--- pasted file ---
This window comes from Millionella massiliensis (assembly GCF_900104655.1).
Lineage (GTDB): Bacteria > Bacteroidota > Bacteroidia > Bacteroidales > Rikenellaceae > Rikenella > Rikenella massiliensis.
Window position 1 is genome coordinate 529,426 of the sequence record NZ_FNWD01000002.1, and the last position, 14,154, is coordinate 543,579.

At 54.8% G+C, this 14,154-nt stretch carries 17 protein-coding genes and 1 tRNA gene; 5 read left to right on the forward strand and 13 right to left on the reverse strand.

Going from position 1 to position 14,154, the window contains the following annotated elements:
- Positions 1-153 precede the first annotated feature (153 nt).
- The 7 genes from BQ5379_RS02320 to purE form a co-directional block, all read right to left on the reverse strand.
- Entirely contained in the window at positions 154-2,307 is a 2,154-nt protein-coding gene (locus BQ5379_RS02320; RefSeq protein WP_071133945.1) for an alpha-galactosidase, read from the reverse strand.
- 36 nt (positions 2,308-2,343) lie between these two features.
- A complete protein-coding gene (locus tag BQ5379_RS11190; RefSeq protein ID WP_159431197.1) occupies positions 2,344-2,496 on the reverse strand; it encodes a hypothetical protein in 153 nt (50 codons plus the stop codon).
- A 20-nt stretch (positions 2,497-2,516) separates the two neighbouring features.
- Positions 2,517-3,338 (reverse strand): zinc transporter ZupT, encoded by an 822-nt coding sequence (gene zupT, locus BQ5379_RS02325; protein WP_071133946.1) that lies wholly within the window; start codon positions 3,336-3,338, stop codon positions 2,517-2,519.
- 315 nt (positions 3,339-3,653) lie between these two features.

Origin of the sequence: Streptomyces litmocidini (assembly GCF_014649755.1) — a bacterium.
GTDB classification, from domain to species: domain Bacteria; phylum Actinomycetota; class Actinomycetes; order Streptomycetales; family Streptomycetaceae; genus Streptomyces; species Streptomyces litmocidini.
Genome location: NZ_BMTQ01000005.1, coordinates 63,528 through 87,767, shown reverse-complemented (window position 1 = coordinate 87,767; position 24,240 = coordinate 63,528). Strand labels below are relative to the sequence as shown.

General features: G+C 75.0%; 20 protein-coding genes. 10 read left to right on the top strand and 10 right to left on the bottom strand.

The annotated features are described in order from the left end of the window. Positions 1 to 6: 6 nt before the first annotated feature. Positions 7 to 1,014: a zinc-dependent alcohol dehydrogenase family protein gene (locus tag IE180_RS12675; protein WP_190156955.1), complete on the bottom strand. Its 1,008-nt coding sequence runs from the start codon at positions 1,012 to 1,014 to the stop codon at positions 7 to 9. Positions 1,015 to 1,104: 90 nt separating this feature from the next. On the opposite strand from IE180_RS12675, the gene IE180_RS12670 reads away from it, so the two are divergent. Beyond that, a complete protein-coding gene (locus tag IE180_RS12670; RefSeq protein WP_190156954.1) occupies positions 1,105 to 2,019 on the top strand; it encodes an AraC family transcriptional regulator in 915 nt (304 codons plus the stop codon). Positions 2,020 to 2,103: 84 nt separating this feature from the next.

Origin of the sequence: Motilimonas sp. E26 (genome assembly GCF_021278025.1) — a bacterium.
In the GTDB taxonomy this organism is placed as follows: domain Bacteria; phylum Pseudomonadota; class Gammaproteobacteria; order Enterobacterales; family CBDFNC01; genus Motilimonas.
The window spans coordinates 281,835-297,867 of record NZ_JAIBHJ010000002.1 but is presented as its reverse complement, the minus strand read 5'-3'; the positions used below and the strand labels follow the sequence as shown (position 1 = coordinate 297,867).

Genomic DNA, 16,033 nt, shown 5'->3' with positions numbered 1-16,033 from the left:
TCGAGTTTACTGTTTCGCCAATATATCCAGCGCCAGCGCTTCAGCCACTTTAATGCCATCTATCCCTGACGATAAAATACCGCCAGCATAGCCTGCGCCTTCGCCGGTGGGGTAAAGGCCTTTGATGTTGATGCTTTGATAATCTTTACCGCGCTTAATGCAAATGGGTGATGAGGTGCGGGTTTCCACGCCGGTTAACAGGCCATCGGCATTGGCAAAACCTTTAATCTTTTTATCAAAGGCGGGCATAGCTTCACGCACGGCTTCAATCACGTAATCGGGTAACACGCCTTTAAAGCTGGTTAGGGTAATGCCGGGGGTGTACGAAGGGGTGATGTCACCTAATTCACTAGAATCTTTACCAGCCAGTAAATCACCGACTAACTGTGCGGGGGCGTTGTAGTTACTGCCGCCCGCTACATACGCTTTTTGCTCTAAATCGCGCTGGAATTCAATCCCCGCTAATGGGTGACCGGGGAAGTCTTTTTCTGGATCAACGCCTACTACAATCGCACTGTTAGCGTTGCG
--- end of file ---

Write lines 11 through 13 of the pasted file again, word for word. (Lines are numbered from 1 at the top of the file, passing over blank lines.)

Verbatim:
- A 20-nt stretch (positions 2,497-2,516) separates the two neighbouring features.
- Positions 2,517-3,338 (reverse strand): zinc transporter ZupT, encoded by an 822-nt coding sequence (gene zupT, locus BQ5379_RS02325; protein WP_071133946.1) that lies wholly within the window; start codon positions 3,336-3,338, stop codon positions 2,517-2,519.
- 315 nt (positions 3,339-3,653) lie between these two features.